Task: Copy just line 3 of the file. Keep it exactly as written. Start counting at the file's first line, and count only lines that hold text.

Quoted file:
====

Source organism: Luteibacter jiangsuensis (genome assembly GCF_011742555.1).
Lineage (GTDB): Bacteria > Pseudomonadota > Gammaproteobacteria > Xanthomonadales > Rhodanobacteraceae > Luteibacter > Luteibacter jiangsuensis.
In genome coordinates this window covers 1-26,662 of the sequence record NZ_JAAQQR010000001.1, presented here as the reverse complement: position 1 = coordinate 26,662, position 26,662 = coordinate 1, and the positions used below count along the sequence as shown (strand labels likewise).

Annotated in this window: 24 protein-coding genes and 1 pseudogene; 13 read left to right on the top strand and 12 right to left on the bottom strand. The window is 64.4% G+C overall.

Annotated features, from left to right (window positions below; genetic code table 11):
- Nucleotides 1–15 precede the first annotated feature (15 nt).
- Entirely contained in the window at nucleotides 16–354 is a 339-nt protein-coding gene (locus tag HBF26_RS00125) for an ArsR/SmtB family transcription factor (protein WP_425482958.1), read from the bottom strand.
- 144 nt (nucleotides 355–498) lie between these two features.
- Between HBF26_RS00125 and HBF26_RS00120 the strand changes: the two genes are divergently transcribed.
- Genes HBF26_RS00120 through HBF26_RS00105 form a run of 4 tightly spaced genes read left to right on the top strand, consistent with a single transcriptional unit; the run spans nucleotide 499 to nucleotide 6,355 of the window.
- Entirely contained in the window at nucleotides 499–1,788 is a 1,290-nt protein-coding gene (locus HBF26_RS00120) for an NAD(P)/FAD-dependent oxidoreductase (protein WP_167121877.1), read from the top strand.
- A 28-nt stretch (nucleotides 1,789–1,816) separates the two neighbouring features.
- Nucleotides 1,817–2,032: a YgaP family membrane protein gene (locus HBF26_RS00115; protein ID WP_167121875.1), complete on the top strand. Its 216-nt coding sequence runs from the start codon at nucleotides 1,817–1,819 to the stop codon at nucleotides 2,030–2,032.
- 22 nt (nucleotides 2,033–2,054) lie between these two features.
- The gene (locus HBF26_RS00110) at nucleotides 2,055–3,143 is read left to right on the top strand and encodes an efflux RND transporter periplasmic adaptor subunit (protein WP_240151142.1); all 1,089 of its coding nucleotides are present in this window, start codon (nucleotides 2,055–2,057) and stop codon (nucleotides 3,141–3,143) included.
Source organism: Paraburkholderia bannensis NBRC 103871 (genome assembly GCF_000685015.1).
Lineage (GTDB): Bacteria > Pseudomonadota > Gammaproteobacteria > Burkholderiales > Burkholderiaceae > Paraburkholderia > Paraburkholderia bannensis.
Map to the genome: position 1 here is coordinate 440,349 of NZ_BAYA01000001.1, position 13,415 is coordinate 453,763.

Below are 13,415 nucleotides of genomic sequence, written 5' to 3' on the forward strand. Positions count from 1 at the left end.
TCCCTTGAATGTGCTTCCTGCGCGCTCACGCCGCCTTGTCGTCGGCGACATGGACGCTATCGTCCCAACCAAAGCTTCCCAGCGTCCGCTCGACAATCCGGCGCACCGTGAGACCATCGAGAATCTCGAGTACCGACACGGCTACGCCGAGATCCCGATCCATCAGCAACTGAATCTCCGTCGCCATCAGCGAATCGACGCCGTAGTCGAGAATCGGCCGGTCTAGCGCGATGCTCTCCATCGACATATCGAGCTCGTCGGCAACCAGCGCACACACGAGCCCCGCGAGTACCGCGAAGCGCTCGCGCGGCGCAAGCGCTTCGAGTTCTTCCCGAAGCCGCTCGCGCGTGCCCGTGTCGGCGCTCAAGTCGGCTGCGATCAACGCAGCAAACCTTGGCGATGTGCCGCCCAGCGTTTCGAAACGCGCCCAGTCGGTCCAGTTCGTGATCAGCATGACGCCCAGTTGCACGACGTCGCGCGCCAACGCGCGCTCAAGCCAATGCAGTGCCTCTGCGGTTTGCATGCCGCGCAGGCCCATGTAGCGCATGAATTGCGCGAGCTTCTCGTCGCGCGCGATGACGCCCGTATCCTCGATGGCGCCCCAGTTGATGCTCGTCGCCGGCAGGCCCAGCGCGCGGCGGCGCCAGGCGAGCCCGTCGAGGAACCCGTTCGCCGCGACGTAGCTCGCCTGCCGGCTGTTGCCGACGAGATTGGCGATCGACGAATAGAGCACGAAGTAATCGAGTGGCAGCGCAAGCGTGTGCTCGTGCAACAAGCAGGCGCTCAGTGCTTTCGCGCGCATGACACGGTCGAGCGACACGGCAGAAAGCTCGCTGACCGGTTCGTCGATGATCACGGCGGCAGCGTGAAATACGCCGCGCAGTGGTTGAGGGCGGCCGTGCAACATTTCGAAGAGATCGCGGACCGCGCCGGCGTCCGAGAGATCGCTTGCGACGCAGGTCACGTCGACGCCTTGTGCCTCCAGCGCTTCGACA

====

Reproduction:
In genome coordinates this window covers 1-26,662 of the sequence record NZ_JAAQQR010000001.1, presented here as the reverse complement: position 1 = coordinate 26,662, position 26,662 = coordinate 1, and the positions used below count along the sequence as shown (strand labels likewise).